Although New York and San Francisco had become the counter-cultural bookends of the nation, Chicago had become the center of political change, and the ostensible headquarters of radical groups like the Black Panthers and Weathermen. At the 1968 convention, these groups came along with thousands of ordinary citizens to redress the government's abuses of power, and the inequities of their society. The repressive response on the part of Mayor Richard J. Daley's police heralded the downfall of the Democratic Party, as well as costing Daley the Vice Presidential nomination. It also left Chicago adrift on the political sea, a discredited industrial giant rusting and crumbling like one of its old rail cars.

One shouldn't underestimate the intransigence of Chicago politics. The city's machine has always had a knack for harnessing the crowd for power, for managing upstarts and for preserving the ruling order. In both the first and second Daley eras, old school patronage was the main vehicle for keeping the city on a short leash. The elder Daley manipulated city jobs, the younger Daley exploited city contracts.

The radical undercurrents of the city, be they anarchist or socialist or black nationalist or Rainbow Coalition, have always gone head to head with the mainstream practices of the machine, and the machine has had to go to great lengths to stifle change. The 1968 war in the streets between the cops and the radicals was not just a proxy war fought between the counter-culture and the great silent majority. It also proved that the Great Society was like many American families: a well-crafted exterior masking deep anger and dysfunction and inequality.

In the wake of 1968, Chicago entered a dark age of violence, factionalization, and decay. A year later, in what was dubbed the "Days of Rage," radical protesters led by the Weathermen stormed through the city smashing and looting. In December of 1969, Fred Hampton, the charismatic and beloved young leader of the Chicago Chapter of the Black Panther Party, was murdered by the Chicago Police while he slept in his bed.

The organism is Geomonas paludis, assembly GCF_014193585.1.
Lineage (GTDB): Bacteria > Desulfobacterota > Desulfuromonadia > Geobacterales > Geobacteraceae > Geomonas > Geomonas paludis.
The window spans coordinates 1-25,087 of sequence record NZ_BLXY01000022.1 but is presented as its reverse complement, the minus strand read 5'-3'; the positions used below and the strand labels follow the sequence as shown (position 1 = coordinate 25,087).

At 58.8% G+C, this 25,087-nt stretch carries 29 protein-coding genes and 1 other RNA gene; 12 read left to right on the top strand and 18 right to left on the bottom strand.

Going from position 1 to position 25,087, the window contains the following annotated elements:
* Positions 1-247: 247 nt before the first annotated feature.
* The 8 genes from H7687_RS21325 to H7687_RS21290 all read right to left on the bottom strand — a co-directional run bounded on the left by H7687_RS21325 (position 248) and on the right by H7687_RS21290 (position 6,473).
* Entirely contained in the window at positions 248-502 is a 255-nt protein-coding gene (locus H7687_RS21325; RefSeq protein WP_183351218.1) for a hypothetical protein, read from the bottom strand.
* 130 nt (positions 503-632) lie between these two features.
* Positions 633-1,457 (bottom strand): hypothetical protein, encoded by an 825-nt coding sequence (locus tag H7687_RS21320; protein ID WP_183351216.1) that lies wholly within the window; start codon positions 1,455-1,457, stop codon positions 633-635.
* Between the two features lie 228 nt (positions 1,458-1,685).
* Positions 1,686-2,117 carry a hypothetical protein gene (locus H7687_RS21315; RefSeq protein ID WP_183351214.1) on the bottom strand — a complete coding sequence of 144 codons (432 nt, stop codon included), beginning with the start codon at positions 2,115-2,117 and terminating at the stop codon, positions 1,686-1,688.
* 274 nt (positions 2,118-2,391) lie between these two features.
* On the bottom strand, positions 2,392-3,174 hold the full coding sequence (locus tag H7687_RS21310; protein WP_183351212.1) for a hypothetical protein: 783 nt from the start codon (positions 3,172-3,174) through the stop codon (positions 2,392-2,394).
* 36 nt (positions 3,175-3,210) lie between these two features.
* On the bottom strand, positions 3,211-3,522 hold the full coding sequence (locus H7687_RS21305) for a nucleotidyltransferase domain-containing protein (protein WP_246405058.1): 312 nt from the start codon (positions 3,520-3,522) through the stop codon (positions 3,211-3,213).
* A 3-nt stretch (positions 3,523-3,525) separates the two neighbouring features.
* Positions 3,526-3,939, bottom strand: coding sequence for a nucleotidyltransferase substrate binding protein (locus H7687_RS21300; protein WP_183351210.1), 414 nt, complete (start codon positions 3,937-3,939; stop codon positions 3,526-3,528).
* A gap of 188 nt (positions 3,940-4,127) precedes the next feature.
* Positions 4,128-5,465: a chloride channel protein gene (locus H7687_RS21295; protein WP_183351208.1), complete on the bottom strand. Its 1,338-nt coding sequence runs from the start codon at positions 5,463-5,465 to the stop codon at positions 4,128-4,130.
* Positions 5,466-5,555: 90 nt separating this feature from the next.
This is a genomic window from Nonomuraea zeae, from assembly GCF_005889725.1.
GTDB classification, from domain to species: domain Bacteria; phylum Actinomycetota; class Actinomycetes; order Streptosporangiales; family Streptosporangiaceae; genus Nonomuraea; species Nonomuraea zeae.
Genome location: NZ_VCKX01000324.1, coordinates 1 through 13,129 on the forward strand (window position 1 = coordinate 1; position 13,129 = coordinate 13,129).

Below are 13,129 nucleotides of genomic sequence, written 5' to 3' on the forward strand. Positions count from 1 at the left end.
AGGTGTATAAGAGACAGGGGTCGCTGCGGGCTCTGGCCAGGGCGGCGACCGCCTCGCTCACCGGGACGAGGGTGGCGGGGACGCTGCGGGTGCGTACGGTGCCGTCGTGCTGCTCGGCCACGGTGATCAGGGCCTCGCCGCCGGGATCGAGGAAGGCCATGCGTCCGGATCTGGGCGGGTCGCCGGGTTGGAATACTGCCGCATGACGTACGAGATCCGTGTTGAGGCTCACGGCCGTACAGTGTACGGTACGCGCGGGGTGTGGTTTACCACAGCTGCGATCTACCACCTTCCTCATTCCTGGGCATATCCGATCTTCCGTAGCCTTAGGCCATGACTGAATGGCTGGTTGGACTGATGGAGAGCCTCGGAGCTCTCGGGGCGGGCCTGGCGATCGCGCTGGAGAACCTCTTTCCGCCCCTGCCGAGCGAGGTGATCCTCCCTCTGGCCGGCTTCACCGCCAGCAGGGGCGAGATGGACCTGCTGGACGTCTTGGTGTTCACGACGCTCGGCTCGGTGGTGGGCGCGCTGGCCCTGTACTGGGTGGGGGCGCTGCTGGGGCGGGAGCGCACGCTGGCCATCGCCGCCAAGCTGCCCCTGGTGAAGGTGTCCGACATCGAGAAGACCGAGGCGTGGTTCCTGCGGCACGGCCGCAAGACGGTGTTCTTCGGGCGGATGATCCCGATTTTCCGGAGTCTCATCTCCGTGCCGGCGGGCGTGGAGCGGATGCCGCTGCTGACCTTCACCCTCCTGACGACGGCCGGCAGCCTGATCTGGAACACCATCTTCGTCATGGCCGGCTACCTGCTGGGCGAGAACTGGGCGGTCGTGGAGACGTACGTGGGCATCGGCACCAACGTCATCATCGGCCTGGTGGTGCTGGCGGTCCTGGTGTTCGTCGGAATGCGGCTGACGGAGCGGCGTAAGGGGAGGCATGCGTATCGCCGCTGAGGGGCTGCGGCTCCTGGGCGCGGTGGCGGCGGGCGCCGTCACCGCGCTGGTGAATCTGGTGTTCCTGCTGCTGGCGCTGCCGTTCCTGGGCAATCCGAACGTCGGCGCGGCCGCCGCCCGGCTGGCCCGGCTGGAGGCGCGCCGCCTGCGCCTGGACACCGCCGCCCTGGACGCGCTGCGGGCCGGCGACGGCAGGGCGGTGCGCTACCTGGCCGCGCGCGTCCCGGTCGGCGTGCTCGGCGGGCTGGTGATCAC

It was later revealed that Hampton's head of security, William O'Neal, was a paid FBI informant, and the raid was part of the FBI's Counter-Intelligence Program (COINTELPRO) carried out by Chicago's infamous "red squad." Hampton's murder was part of a plan spelled out in an FBI memo that was designed to "prevent the rise of a black 'messiah' who could unite and electrify the militant black anti-nationalist movement."

By 1975, when Mayor Richard J. Daley's twenty-year reign ended with his sudden death, the city entered a steep period of decline that would last for more than 20 years. It saw the exodus of more than a million people. In the 1980s, the city was dubbed "Beirut on the Lake" owing to its violence and bombed-out aesthetic. In those haggard days, aldermen carried guns into the city council chambers.

Evidence of the radicalism that drove the Black Panthers, Yippies and Weathermen has all but disappeared from American popular history. A caricatured version is sometimes taken off the shelf and dusted off, as we saw with the hyperbolic exploitation of the purported "relationship" between Obama and former Weather Underground founder William Ayers. Much of this is understandable. The rhetoric of Sixties radicalism bears little resemblance to Obama's language of "change." It was, at the very least, the language of division between, races, classes and generations. At its most provocative, it was the talk of insurrection and violent revolution, the apocalyptic prophesy of the great class war that would cleanse the way to peaceful utopia.

Through the legendary underground documentary, The Murder of Fred Hampton, you can get a glimpse into this world. Young and growing in strength, the Black Panthers were a committed group of Marxist revolutionaries who spoke openly of "killin' pigs." Their angry, profane and violent speeches -- some of the harshest coming from Panther Minister of Defense, Bobby Rush, now a U.S. Congressman representing the South Side of Chicago -- would be utterly shocking to today's political audience, even within the Black community.

In one scene from the film, various Panthers arm themselves inside their headquarters in anticipation of a police raid. Rush and Hampton's readiness in that moment to go out fighting spoke volumes about the lengths to which they would go. It also stands in sharp contrast to the actual manner in which Hampton did indeed give his life to his cause.